To further contain the spread of the deadly listeriosis disease that has killed at least 100 persons in South Africa, the World Health Organisation (WHO) has advised Nigeria and other African countries to be proactive.
The disease which started in 2017 has created serious concern with the world global body working round to ensure that further deaths are being checked.
A statement released on Wednesday by WHO listed the other countries as Angola, Botswana, the Democratic Republic of the Congo, Ghana, Lesotho, Madagascar, Malawi, Mauritius, Mozambique, Namibia, Swaziland, Tanzania, Uganda, Zambia and Zimbabwe
a�?This outbreak is a wakeup call for countries in the region to strengthen their national food safety and disease surveillance systems,a�? said Dr Matshidiso Moeti, WHO Regional Director for Africa.
Listeriosis is a bacterial infection most commonly caused by Listeria monocytogenes.
It can cause severe illness, including severe sepsis, meningitis, or encephalitis, sometimes resulting in lifelong harm and even death.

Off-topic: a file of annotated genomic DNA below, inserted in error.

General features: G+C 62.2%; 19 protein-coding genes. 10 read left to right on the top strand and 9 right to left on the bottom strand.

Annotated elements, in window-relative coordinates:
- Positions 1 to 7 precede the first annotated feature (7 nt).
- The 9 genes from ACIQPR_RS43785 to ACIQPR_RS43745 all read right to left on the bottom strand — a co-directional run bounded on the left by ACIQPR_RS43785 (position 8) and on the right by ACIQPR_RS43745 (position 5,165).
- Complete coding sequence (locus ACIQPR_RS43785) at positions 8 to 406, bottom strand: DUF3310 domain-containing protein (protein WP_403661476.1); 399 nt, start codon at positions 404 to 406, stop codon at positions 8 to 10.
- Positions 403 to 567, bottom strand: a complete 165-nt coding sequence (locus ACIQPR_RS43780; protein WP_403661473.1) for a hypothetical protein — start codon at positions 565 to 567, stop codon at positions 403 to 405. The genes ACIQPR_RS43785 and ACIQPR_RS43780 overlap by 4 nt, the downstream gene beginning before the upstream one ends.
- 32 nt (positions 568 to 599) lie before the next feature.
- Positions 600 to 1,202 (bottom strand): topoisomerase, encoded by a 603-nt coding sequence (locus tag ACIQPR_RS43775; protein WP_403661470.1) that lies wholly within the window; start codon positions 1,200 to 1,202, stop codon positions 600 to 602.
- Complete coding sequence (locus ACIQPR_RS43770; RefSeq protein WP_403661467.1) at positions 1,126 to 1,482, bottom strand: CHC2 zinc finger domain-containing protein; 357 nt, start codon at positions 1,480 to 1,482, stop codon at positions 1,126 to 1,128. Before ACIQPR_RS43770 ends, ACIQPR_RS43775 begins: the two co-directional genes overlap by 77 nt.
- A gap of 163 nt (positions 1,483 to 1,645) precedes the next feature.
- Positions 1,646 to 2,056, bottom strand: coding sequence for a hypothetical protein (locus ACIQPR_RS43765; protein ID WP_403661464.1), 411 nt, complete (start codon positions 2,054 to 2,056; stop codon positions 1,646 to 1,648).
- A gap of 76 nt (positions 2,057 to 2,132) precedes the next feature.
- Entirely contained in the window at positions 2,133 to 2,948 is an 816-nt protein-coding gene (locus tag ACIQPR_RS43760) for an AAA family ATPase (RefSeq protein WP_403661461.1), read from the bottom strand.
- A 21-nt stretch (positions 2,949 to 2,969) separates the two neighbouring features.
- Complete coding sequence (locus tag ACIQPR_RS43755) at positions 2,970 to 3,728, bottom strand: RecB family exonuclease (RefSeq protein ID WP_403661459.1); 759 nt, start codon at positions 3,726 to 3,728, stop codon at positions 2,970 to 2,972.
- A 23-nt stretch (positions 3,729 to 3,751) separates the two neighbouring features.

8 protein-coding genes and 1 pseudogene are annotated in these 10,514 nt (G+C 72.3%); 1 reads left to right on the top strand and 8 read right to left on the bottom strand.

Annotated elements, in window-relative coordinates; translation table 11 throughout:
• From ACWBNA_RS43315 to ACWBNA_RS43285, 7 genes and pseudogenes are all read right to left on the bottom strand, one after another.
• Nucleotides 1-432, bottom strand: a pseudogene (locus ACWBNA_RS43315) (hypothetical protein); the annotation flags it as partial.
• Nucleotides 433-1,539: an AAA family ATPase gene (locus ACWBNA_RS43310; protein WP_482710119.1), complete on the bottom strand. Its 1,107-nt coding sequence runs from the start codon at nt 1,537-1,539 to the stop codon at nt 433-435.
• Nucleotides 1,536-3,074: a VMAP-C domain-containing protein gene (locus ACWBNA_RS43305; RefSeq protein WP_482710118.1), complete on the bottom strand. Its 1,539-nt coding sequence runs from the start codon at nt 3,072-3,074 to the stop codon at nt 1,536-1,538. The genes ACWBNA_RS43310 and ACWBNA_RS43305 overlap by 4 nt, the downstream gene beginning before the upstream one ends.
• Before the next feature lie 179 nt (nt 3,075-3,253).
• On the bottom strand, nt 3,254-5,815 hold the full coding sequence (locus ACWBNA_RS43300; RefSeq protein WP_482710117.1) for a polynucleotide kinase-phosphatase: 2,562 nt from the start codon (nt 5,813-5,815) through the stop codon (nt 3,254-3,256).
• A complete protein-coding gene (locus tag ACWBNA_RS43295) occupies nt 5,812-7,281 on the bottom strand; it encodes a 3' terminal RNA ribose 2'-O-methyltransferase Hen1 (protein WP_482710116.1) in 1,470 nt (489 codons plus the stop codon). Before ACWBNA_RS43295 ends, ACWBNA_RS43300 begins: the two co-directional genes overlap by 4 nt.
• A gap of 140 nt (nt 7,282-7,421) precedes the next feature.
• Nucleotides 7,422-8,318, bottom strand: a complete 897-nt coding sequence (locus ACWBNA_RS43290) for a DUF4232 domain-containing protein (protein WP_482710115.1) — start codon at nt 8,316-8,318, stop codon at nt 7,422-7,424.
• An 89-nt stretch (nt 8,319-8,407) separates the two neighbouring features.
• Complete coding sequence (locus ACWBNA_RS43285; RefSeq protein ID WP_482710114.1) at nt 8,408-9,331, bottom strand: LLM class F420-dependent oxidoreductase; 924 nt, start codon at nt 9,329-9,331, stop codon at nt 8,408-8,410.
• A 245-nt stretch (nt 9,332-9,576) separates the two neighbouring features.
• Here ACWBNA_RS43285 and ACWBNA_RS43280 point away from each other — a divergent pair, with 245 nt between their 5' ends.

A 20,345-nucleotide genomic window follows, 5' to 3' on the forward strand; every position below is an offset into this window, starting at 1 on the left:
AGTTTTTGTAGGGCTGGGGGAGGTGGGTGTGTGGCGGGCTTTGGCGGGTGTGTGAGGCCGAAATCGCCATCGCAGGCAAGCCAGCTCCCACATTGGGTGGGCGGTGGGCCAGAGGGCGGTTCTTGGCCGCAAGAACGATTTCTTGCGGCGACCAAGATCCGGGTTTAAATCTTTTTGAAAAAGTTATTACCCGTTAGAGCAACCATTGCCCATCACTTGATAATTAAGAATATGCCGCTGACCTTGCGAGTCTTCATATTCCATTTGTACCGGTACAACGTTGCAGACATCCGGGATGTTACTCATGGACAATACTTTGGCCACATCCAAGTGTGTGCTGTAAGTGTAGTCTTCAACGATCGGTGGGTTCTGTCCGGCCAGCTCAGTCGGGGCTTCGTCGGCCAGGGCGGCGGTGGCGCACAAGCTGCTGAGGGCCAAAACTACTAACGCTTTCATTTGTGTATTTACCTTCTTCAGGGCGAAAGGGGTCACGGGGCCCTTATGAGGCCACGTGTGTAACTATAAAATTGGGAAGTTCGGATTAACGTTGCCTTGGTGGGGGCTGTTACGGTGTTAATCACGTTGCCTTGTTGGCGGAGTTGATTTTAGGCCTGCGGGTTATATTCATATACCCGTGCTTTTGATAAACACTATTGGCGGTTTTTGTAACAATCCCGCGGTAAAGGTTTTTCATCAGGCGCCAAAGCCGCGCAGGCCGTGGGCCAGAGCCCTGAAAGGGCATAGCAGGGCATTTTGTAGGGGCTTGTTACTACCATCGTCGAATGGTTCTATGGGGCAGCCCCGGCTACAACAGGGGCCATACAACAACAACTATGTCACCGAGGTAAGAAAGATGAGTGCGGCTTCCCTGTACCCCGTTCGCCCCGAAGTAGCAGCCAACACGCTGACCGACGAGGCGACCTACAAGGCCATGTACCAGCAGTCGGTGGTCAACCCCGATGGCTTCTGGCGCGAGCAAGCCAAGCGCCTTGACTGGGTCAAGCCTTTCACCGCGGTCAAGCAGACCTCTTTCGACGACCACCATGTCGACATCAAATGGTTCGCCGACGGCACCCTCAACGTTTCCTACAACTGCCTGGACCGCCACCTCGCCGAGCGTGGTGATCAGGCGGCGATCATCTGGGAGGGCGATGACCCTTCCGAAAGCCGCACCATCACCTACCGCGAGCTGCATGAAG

With the deadline disease, the South African government has been forced to halt the supply of meat, with the country battling to put the situation under control.
Meanwhile, WHOa��s Health Emergencies programme, the Global Outbreak Alert and Response Network (GOARN) and the International Food Safety Authorities Network (INFOSAN) are working with the 16 priority countries to improve their ability to prepare for, detect and respond to potential outbreaks.
Immediate steps will include increasing awareness of listeriosis, enhancing active surveillance and laboratory diagnosis, ensuring the readiness of Rapid Response Teams, and strengthening coordination and contingency planning. Experts have been deployed to South Africa, Lesotho and Swaziland to support these efforts.
In March, South Africa hosted a meeting of SADC health ministers to address regional preparedness and response to listeriosis.
The ministers committed to regional collaboration, exchanging information, and strengthening national food safety systems in line with international standards.
The WHO, however, does not currently recommend any trade-related measures in relation to the current outbreak of listeriosis in South Africa, other than the recall of products identified as sources of infection.